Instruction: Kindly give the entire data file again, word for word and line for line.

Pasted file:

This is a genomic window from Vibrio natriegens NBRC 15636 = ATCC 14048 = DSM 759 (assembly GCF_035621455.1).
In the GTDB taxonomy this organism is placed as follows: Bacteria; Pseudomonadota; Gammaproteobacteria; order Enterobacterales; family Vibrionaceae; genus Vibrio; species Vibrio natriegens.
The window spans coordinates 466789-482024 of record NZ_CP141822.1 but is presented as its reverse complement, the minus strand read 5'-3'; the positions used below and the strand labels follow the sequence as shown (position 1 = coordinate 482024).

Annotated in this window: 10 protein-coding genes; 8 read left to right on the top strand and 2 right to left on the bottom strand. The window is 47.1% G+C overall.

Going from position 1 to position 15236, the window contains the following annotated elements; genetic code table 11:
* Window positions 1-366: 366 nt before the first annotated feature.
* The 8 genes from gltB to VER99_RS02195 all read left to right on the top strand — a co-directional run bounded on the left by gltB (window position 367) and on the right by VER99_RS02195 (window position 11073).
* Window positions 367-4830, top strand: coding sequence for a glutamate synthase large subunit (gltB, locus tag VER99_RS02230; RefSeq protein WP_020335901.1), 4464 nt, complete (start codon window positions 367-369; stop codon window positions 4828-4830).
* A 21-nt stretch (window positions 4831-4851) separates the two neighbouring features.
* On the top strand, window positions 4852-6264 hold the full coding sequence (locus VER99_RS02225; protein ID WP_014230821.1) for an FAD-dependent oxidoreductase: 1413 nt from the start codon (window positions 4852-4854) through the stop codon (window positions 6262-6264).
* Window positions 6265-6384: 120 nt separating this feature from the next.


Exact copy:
This is a genomic window from Vibrio natriegens NBRC 15636 = ATCC 14048 = DSM 759 (assembly GCF_035621455.1).
In the GTDB taxonomy this organism is placed as follows: Bacteria; Pseudomonadota; Gammaproteobacteria; order Enterobacterales; family Vibrionaceae; genus Vibrio; species Vibrio natriegens.
The window spans coordinates 466789-482024 of record NZ_CP141822.1 but is presented as its reverse complement, the minus strand read 5'-3'; the positions used below and the strand labels follow the sequence as shown (position 1 = coordinate 482024).

Annotated in this window: 10 protein-coding genes; 8 read left to right on the top strand and 2 right to left on the bottom strand. The window is 47.1% G+C overall.

Going from position 1 to position 15236, the window contains the following annotated elements; genetic code table 11:
* Window positions 1-366: 366 nt before the first annotated feature.
* The 8 genes from gltB to VER99_RS02195 all read left to right on the top strand — a co-directional run bounded on the left by gltB (window position 367) and on the right by VER99_RS02195 (window position 11073).
* Window positions 367-4830, top strand: coding sequence for a glutamate synthase large subunit (gltB, locus tag VER99_RS02230; RefSeq protein WP_020335901.1), 4464 nt, complete (start codon window positions 367-369; stop codon window positions 4828-4830).
* A 21-nt stretch (window positions 4831-4851) separates the two neighbouring features.
* On the top strand, window positions 4852-6264 hold the full coding sequence (locus VER99_RS02225; protein ID WP_014230821.1) for an FAD-dependent oxidoreductase: 1413 nt from the start codon (window positions 4852-4854) through the stop codon (window positions 6262-6264).
* Window positions 6265-6384: 120 nt separating this feature from the next.